Contractor Talk - Professional Construction and Remodeling Forum banner

1 - 12 of 12 Posts

·
Registered
Joined
·
4 Posts
Discussion Starter #1
Having a new 2 story home built, construction crew seems to have drug every piece of framing through the mud. Most all stud wall and ceiling joists covered in mud 1/16th the 3/8 inch thick. Flooring completely covered too. All electricals have been run, no insulation or sheetrock installed yet. I'm sure the builder plans to just over this all up yet i am worried about mold growth and dust filtration into the living spaces. You can't picture this but it is really bad, i'd be laughing if it wasn't my home....
Is there any building or environmental code addressing this situation?
What would be the best clean-up techniques?
 

·
Registered
Joined
·
8,573 Posts
Mold is in the air, not just the mud. Is the framing exposed to the air? Oh no! Mold! Ahhh!!!

Seriously though mold spores are everywhere. It takes a damp enviroment for the mold to grow. If you don't believe me there are weather services that give you daily "mold and pollen counts" especially during allergy season.
 

·
Banned
Joined
·
1,539 Posts
I wouldn't put up with a contractor disrespecting my new house like that. Your paying the man good money. I would definately straighten his but out. The bottom line is this. You give the man a inch and his going to take a mile. Let him no your not happy with the way things are going so far. :rolleyes: If I was building a new house I would be on the job site saying "thats not the way Tommy Silva and Norm Abrahams does it on this old house. I would be that contractors worst nightmare. :Thumbs:The bottom line is this. Any framing lumber should be stacked off the ground and have a tarp over it. It should not be sitting in the mud or dragged through the mud. Also make sure there using joist hangers on your new house. :)
 

·
Registered
Joined
·
199 Posts
Hmmmm ... I see a lot of red flags here. If I was the H.O. I'd pay a retired carpender/contractor a couple of hundred bucks to hold my hand. Pride of workmanship shows.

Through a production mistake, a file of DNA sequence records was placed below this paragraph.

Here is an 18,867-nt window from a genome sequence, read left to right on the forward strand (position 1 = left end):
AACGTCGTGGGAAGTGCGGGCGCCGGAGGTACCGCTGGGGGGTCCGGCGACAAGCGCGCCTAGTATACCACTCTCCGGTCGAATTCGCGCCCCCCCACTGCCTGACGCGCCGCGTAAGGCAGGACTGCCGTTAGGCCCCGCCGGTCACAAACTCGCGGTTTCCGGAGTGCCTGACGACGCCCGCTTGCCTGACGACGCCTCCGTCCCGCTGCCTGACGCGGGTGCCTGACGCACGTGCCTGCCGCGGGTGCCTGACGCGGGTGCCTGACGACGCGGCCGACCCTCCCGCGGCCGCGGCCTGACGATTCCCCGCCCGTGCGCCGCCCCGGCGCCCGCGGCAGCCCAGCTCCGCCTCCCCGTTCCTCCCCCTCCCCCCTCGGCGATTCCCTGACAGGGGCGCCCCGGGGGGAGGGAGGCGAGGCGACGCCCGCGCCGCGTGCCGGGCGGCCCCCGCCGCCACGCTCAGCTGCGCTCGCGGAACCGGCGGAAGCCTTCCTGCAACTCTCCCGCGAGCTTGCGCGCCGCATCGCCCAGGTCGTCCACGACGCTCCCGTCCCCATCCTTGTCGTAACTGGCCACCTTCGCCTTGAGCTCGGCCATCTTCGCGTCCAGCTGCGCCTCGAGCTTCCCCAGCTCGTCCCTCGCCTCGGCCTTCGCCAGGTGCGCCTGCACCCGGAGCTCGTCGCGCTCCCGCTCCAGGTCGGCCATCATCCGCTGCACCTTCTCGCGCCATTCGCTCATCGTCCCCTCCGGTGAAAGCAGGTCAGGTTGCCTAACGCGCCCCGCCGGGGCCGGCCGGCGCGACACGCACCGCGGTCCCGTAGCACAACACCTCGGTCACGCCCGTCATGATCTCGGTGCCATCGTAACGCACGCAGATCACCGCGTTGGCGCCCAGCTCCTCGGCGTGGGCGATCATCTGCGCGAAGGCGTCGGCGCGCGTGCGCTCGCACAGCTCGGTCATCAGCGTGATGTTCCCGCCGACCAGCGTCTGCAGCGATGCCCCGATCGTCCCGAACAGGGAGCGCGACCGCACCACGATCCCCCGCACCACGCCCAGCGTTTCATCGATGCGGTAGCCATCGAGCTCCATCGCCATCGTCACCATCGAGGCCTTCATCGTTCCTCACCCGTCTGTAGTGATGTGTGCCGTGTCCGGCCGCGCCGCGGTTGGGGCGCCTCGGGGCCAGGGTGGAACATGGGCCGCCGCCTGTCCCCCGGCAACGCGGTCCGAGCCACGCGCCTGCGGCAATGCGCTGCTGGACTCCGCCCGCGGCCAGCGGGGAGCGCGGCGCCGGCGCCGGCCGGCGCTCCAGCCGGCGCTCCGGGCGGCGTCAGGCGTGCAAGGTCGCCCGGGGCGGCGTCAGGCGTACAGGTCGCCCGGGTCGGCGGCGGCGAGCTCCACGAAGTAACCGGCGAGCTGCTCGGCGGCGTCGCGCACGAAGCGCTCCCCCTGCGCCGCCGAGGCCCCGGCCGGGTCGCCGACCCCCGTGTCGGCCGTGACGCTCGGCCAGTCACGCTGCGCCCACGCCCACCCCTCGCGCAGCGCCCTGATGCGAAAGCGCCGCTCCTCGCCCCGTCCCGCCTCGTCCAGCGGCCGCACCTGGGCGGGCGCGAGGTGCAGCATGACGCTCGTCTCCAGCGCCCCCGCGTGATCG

·
Registered
Joined
·
3 Posts
I would definitely be concered about future mold problems. If local code requires that you put visqueen over the studs after insulation and then you install Tyvek on the outside you are going to be locking any moisture inside the stud cavaties and you WILL have problems down the road. If it were me I would require that any excess mud be removed, the house thouroughly dried out with fans and all the studs and bays sprayed with bleach or X-14 to help kill the spores prior to wall cover.

Here in the Oregon I have taken on dozens of mold/rot repair over the past 2 years and all of them have been caused by improper drying and building techniques before covering the walls. I refurse to install visqueen over the inside of the studs, instead, once everthing has dried to below 17% I install kraft faced insulation which will meets vapor barrier requirements. I have also stopped using Tyvek which, in Oregon, has been shown to cause more problems than not. All of my buidlings are wrapped with Super Jumbo Tex 60 min building paper. And many of them are also using rain screen systems. Good luck with your new home.

Jason
 

·
Registered
Joined
·
302 Posts
Grumpy said:
I've never been on a new construction job site where I didn't get filthy with mud. Infact I used to keep a spare pair of boots in my truck just for these visits. Then I all but quit new construction.
It's difficult to have a good additude on a muddy site. It seems to be mentally taxing. I myself gave it up too for that very reason!!!
 

·
Registered
Joined
·
1,716 Posts
Blderman, "And many of them are also using rain screen systems."

What's that? Rich.
 

·
Registered
Joined
·
3 Posts
It's a siding method. The building is completely wrapped in paper/barrier, then 3" wide strips of 1/2" borate treated plywood are nailed over the studs and around all windows, corners etc. The siding is the installed over these strips and an insect screen is put in at the bottom of the siding and a vent at the top. The purpose is to allow air to circulate behind the siding and keep any moisture from getting trapped and thus degrading the structure. It's probably overkill, but with the amount of moisture problems we are having in Oregon homes and businesses it is a sound practice.


Jason
 
1 - 12 of 12 Posts
Top